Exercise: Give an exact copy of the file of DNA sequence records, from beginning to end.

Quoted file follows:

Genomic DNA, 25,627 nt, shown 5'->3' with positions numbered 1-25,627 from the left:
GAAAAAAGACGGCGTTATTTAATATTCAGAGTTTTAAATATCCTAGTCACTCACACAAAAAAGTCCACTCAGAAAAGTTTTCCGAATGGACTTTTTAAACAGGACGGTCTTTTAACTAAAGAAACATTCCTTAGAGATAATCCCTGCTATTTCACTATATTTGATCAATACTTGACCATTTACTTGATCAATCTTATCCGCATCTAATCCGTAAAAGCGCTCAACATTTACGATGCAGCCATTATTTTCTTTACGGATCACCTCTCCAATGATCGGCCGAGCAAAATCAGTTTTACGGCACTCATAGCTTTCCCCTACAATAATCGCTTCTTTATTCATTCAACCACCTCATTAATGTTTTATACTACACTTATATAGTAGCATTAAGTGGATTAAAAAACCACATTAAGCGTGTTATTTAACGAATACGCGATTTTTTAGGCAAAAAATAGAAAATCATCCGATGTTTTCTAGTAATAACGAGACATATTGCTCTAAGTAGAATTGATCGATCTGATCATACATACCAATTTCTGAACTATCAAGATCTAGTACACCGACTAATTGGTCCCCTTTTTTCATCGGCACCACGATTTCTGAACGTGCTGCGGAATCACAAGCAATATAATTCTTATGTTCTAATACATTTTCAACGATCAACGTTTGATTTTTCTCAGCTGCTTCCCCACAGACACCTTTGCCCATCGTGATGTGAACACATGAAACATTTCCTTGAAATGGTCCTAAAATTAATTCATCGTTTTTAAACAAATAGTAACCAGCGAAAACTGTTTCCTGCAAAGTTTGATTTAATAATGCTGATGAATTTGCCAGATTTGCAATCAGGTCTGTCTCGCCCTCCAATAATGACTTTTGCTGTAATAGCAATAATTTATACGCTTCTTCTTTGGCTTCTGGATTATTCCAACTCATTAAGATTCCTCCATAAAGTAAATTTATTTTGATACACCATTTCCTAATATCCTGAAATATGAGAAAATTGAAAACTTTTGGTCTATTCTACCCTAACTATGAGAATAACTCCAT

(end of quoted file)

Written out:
Genomic DNA, 25,627 nt, shown 5'->3' with positions numbered 1-25,627 from the left:
GAAAAAAGACGGCGTTATTTAATATTCAGAGTTTTAAATATCCTAGTCACTCACACAAAAAAGTCCACTCAGAAAAGTTTTCCGAATGGACTTTTTAAACAGGACGGTCTTTTAACTAAAGAAACATTCCTTAGAGATAATCCCTGCTATTTCACTATATTTGATCAATACTTGACCATTTACTTGATCAATCTTATCCGCATCTAATCCGTAAAAGCGCTCAACATTTACGATGCAGCCATTATTTTCTTTACGGATCACCTCTCCAATGATCGGCCGAGCAAAATCAGTTTTACGGCACTCATAGCTTTCCCCTACAATAATCGCTTCTTTATTCATTCAACCACCTCATTAATGTTTTATACTACACTTATATAGTAGCATTAAGTGGATTAAAAAACCACATTAAGCGTGTTATTTAACGAATACGCGATTTTTTAGGCAAAAAATAGAAAATCATCCGATGTTTTCTAGTAATAACGAGACATATTGCTCTAAGTAGAATTGATCGATCTGATCATACATACCAATTTCTGAACTATCAAGATCTAGTACACCGACTAATTGGTCCCCTTTTTTCATCGGCACCACGATTTCTGAACGTGCTGCGGAATCACAAGCAATATAATTCTTATGTTCTAATACATTTTCAACGATCAACGTTTGATTTTTCTCAGCTGCTTCCCCACAGACACCTTTGCCCATCGTGATGTGAACACATGAAACATTTCCTTGAAATGGTCCTAAAATTAATTCATCGTTTTTAAACAAATAGTAACCAGCGAAAACTGTTTCCTGCAAAGTTTGATTTAATAATGCTGATGAATTTGCCAGATTTGCAATCAGGTCTGTCTCGCCCTCCAATAATGACTTTTGCTGTAATAGCAATAATTTATACGCTTCTTCTTTGGCTTCTGGATTATTCCAACTCATTAAGATTCCTCCATAAAGTAAATTTATTTTGATACACCATTTCCTAATATCCTGAAATATGAGAAAATTGAAAACTTTTGGTCTATTCTACCCTAACTATGAGAATAACTCCAT